When an actor prepares to play a role, she doesn’t only memorize her lines and reach into her schtick bag for an accent and wig. Creating a layered character requires getting under the skin of her character. To do this she might:
Learn as much as possible about the time the story is set. What it looked like, smelled like. The kinds of jargon people used.
- Imagine the character’s personal history. Who were her parents and what kind of relationship did they have? Who were her friends and why were they her friends? What does she do when she’s alone?
- Write journals about scenes not in the play or movie to learn more about the character. Take an important moment and write a stream-of-consciousness monologue that follows her thoughts moment by moment.
- Find a piece of music that communicates the character’s rhythm. The music becomes the character’s theme that the actor plays on her iPod in preparation for playing a scene.
- Work on the character’s movement patterns. Work from the breath and find how the character holds herself, speaks and tosses the hair out of her eyes.
- Study not just the lines, but what lies under them
The actor may fill a notebook to brimming with notes and scratching and doodles. She may create an altar where she gathers images that relate to her character. Every dialogue exchange may have alternate meanings that she works through over and over.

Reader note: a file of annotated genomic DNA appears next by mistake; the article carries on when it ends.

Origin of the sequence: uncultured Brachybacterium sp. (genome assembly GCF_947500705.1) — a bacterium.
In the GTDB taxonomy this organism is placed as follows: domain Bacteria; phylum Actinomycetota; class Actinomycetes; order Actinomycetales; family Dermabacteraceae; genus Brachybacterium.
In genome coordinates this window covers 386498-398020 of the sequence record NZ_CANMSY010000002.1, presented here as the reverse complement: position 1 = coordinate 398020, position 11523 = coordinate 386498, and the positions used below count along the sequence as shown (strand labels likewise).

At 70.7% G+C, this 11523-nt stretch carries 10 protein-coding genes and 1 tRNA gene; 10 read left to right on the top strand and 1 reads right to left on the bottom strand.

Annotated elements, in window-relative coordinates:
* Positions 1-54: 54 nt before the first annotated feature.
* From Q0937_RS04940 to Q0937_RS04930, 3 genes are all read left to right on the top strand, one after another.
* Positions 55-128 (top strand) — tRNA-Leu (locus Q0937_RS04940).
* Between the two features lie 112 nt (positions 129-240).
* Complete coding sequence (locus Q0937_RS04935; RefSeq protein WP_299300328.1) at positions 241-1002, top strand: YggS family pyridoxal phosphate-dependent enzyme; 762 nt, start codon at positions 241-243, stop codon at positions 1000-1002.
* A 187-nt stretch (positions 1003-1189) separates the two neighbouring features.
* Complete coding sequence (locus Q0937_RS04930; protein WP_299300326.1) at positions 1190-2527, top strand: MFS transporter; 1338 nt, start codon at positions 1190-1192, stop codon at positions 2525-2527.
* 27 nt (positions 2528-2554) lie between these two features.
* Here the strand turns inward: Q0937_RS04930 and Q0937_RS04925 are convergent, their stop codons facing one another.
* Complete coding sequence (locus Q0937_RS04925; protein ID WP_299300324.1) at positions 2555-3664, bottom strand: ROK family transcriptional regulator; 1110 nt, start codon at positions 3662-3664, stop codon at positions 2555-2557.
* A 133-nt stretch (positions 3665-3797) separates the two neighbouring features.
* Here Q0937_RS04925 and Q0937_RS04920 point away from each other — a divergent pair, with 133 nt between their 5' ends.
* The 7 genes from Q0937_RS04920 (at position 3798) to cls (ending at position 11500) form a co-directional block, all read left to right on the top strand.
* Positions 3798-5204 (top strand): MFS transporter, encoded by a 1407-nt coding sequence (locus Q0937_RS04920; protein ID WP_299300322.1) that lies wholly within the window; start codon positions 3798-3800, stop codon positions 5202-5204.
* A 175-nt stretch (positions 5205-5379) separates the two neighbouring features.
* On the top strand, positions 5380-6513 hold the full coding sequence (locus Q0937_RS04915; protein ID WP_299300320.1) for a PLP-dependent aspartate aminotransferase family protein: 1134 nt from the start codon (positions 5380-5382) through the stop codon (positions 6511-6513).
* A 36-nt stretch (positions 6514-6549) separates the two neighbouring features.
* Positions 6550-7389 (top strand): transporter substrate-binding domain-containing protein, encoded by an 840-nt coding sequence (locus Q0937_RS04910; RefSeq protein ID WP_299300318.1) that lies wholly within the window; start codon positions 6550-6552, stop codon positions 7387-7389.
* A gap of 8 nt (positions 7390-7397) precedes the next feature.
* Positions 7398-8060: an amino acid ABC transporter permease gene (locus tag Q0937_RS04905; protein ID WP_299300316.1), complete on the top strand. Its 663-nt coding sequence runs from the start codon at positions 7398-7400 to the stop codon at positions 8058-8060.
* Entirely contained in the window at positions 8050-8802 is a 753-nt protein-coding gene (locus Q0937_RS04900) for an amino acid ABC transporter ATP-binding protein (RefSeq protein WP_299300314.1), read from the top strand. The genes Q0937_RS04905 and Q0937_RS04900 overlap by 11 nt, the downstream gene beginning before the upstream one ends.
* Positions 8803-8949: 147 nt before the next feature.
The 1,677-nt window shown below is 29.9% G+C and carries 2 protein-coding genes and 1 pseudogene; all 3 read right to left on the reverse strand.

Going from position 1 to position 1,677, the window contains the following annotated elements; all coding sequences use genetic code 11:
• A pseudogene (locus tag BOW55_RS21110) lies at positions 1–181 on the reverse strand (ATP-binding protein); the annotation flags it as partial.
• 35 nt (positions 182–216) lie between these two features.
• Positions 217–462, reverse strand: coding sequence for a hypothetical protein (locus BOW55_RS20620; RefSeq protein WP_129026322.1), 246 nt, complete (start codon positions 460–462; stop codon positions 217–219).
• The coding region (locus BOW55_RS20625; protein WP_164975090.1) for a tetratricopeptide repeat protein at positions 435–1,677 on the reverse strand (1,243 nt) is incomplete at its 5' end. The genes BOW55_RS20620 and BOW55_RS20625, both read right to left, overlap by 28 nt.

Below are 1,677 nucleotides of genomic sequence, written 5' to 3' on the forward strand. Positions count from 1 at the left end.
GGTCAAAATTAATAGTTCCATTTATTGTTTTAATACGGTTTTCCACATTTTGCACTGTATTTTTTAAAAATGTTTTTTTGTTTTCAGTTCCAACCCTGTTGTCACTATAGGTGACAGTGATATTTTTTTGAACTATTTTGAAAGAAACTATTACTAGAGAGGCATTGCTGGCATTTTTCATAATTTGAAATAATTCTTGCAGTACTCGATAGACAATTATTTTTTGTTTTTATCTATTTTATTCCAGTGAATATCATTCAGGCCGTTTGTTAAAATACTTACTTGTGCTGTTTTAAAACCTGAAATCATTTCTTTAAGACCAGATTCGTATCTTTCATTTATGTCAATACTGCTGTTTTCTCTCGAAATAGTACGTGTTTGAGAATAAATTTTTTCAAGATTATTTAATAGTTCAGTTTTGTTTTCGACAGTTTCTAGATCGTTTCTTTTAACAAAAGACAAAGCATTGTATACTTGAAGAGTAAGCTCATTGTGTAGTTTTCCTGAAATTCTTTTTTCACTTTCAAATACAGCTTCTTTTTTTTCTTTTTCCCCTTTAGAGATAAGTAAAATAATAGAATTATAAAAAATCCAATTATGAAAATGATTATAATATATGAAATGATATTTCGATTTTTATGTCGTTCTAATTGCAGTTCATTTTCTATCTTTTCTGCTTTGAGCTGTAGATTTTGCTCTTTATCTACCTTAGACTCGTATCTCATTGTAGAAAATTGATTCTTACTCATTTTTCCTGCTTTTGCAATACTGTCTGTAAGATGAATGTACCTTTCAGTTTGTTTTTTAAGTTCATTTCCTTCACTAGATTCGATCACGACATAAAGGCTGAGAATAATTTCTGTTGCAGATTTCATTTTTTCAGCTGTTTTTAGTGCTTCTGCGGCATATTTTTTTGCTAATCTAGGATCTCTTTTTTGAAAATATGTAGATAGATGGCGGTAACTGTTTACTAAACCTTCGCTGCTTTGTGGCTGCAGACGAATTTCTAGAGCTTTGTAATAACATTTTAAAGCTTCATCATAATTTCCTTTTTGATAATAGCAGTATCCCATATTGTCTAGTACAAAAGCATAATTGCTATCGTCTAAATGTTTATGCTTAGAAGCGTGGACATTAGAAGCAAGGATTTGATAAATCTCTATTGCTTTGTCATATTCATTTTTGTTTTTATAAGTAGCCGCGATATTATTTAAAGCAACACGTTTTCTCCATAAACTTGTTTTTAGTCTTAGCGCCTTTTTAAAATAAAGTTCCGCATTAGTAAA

The idea of this work is not to put on the character, but to live the character. To be the character. To feel inside the skin of the character.
This preparation work becomes like the tea bag, the actor the teapot full of water. The richer and more varied the tea, the more layered the performance.
If this work is done well, when the actor steps on the stage the audience sees a lot more than a person reading a bunch of lines. They feel the presence of a fully realized character. They feel it in vocal intonations, how the actor moves, the gleam in their eye. Even a raised eye brow at the right moment can speak volumes.
Because it really is like making a tea, the prep work doesn’t last in the actor for long. Like any tea, it gets cold and old and eventually evaporates into the air. It can be brought back, but it’s not like snapping fingers. The steeping process needs to begin again.
I have come to believe that writing works in a similar way. When you are truly writing the character, the words come from a special place. When your readers take in the words on the page, there’s something else that comes through. Your readers can sense the tilt of the head, the look in the eye, feel the breath moving in and out.